Start Conversations to Help Kids With Saying No to Risky Behaviors

From the Foundation for Advancing Alcohol Responsibility and Ask, Listen, Learn: Parents: navigating the teenage years with our children can prove overwhelming. From academics and sports, to social media and technology, kids are faced with countless pressures and often times, risky situations. It’s important for parents to guide their teens, and their developing brains, through a healthy lifestyle. As kids become adults and go through changes and transitions, it’s important to keep having conversations.
Check out the short video in the link below!

 

 

Life of a Student Athlete: Tip of the Week

Tip: Alcohol suppresses training hormones for up to 4 days. You may show up to practice but there will be little improvement or gains

A few drinks can offset your hard work by erasing the effects of your workouts, reducing your endurance and compromising your mental game. Alcohol affects your ability to learn new plays and strategies; it decreases your aptitude for muscle development and recovery and negatively impacts your nutrition and endurance.

10 Things Parents Can Do To Keep Their Kids Safe From Addiction

When prevention works, it is the only treatment that is 100% safe and effective. Families are front-and-center in successful prevention efforts.”
-Dr. Mark Gold, Addiction Psychiatrist and Professor, Washington University School of Medicine
Short video below featuring 10 Things Parents Can Do To Keep Keeps Safe!

 

 

Talk Early, Talk Often and Keep Talking!

TALK EARLY, TALK OFTEN…KEEP TALKING!
Parents are the #1 influence in a child’s life.
It’s not too early to talk with your child to prevent youth substance use.

When to Talk
– In a car, you have a captive audience to provide short bits of information.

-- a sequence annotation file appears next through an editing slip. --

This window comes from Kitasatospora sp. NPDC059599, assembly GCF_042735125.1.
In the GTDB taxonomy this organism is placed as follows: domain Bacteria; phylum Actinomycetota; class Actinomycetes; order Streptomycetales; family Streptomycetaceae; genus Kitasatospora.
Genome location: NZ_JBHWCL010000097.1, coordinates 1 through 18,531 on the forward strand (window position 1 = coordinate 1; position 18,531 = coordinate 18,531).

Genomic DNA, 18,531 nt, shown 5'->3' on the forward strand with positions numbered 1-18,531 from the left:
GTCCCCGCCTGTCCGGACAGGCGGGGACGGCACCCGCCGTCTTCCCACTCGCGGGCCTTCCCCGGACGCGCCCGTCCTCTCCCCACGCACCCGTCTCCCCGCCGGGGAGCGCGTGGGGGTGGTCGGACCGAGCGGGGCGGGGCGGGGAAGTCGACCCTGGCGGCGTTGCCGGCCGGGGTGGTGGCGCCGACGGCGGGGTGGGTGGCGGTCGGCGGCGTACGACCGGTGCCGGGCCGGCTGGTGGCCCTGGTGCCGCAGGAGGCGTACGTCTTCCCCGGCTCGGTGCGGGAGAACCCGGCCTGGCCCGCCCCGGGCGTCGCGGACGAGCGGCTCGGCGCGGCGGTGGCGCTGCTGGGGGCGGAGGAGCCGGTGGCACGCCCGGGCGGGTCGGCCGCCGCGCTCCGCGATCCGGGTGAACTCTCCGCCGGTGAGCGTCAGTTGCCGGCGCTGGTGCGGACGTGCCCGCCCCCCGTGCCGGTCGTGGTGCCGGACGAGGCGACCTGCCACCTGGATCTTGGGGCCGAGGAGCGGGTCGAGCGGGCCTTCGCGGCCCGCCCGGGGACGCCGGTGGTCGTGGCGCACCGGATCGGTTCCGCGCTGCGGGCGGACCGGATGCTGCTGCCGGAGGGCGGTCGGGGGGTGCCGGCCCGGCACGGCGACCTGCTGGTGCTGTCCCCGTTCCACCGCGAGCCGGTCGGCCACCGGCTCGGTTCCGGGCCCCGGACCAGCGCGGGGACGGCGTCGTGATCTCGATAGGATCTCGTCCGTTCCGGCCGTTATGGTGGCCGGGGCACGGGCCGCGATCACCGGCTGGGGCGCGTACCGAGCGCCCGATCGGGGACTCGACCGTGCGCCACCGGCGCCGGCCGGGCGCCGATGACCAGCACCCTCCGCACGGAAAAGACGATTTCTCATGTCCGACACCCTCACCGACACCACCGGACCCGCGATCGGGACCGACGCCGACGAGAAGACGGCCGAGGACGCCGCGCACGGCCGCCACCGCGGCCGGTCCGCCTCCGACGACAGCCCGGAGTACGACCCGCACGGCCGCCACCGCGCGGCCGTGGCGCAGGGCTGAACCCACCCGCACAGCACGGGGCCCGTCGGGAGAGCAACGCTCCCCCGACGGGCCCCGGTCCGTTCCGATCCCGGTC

– When watching TV, address any illegal drug or alcohol use shown.
– During mealtimes, take time to speak with your child – research shows that children who have dinner with their families are less likely to drink alcohol or use illegal drugs.
What to say
– Preschool: “Vitamins are to keep us healthy, but only take what I give you.”
– Elementary School: “You should only take medicines that your doctor chooses for you – it’s dangerous to take someone else’s medicine and it could make you sick.”
– Middle School: “Alcohol and drugs can damage your brain and may stop you from being your best in school and in sports.”

Alcohol and Developing Teen Brain

This brief video provides information from FCD prevention specialists about the impact of alcohol use on a developing teen brain. We encourage you to share this link as a prevention conversation starter with the adolescents in your life.

Website With Resources From Birth to 19 Years Old!

We encourage you to check out Parenting Montana, which provides easy-to-use tools for children and teens of all ages, from birth to 19 years old! The website is well designed you can easily access various categories (listening, routines, tantrums, happiness, homework, back talk, stress, peer pressure, mixed messages about alcohol and more!) within each age listed.
 

Worried About a Friend?

Worried someone you know is using substances or might have a substance use disorder? Check out this infographic from SAMHSA about how to start a conversation. It isn’t always easy but these talking tips can help!

Life of a Student Athlete: Tip of the Week

Tip of the Week: Alcohol suppresses training hormones for up to 4 days. You may show up to practice but there will be little improvement or gains.

Many athletes tend to underestimate the way in which alcohol use, even a few drinks, can nullify your hard work by erasing the effects of your workouts, reducing your endurance and compromising your mental game. Alcohol affects your ability to learn new plays and strategies; it decreases your aptitude for muscle development and recovery and negatively impacts your nutrition and endurance.